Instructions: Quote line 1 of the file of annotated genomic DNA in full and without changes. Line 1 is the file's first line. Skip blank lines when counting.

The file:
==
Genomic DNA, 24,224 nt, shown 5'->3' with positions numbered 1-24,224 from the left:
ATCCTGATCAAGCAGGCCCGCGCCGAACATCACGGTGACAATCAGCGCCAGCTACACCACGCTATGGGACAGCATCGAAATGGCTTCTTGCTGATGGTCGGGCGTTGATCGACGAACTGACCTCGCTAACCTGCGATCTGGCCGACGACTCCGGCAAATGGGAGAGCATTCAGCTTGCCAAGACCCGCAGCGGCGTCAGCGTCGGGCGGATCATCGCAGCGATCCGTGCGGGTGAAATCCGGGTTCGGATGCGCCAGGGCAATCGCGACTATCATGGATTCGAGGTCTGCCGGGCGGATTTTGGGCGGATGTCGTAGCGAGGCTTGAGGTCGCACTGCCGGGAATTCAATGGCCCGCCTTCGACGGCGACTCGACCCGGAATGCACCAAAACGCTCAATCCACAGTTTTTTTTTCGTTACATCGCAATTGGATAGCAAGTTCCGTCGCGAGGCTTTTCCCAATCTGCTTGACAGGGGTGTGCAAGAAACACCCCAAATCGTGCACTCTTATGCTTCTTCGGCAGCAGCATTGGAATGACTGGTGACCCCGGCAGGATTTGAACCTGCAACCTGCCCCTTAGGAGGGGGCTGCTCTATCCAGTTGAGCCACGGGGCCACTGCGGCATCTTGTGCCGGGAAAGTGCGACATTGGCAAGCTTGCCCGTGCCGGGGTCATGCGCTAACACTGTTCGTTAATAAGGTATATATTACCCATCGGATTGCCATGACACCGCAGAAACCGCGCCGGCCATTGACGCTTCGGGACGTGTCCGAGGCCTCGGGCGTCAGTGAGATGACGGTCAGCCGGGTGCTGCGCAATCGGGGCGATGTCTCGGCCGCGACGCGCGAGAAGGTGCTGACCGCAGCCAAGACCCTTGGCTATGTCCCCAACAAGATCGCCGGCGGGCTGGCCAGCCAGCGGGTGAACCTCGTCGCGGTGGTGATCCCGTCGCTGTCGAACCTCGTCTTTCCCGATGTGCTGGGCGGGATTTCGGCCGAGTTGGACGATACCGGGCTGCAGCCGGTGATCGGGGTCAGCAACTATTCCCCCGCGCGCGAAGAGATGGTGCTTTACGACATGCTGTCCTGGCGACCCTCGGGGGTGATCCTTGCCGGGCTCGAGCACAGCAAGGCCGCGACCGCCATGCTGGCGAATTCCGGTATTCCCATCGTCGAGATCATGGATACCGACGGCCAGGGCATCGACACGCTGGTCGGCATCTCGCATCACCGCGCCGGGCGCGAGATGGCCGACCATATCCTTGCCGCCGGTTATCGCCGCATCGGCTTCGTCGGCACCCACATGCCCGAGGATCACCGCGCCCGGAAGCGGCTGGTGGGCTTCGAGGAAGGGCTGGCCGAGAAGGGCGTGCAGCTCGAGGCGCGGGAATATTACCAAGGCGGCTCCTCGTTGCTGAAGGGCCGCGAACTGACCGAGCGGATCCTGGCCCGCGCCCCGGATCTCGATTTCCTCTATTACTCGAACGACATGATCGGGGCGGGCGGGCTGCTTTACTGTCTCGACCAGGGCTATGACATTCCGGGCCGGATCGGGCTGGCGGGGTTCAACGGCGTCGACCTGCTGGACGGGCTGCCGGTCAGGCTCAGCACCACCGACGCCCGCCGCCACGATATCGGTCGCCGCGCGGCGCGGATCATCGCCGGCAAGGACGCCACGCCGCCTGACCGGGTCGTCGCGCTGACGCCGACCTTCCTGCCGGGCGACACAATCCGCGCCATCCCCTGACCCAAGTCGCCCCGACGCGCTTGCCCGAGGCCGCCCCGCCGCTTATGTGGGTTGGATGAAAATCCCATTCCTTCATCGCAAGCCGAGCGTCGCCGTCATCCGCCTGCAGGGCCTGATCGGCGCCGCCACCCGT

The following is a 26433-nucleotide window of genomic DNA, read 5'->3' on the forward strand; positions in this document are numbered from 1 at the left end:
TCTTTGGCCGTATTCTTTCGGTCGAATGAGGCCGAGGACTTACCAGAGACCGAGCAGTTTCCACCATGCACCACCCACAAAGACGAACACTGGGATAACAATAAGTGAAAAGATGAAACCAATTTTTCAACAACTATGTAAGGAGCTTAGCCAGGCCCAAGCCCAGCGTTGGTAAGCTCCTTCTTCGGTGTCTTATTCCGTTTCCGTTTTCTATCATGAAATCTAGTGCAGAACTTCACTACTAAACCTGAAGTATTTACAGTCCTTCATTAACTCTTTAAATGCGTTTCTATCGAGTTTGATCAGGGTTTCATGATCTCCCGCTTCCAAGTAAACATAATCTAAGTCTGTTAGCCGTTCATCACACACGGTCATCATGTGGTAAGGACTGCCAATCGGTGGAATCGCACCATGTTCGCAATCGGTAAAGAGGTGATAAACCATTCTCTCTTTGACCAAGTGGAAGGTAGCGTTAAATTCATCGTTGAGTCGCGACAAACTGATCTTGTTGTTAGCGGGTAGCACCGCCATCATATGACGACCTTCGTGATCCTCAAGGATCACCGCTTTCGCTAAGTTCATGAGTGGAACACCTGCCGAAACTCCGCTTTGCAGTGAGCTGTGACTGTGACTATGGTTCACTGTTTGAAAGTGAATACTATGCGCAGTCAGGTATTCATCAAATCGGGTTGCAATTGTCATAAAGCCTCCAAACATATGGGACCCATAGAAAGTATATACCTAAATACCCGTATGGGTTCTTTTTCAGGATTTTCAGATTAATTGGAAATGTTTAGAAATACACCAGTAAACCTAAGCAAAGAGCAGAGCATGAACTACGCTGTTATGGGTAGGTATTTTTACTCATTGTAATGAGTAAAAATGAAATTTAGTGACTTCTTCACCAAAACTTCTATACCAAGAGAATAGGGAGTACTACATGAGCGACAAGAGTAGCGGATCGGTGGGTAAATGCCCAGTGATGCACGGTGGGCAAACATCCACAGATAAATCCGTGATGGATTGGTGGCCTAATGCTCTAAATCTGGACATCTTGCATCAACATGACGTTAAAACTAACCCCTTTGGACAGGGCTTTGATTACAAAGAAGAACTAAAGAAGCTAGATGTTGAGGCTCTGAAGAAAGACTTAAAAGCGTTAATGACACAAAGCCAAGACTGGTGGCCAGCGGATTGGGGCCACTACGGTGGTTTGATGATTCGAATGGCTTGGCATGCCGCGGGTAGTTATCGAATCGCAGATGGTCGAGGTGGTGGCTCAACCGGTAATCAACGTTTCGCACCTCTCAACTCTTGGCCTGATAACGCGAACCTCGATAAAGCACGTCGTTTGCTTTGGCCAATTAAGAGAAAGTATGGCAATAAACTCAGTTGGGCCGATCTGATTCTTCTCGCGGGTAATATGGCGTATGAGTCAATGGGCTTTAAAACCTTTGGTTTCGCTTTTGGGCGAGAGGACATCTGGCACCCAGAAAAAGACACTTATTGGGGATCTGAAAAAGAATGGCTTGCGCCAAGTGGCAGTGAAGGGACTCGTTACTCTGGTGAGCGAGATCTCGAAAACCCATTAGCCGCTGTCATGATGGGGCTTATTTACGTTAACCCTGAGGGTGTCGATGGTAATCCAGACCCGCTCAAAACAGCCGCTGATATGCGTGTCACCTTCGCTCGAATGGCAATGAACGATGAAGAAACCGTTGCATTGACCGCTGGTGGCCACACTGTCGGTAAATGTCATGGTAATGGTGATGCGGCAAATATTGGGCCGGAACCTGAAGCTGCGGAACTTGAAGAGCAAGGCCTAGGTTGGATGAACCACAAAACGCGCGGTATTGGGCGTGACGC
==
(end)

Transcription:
Genomic DNA, 24,224 nt, shown 5'->3' with positions numbered 1-24,224 from the left: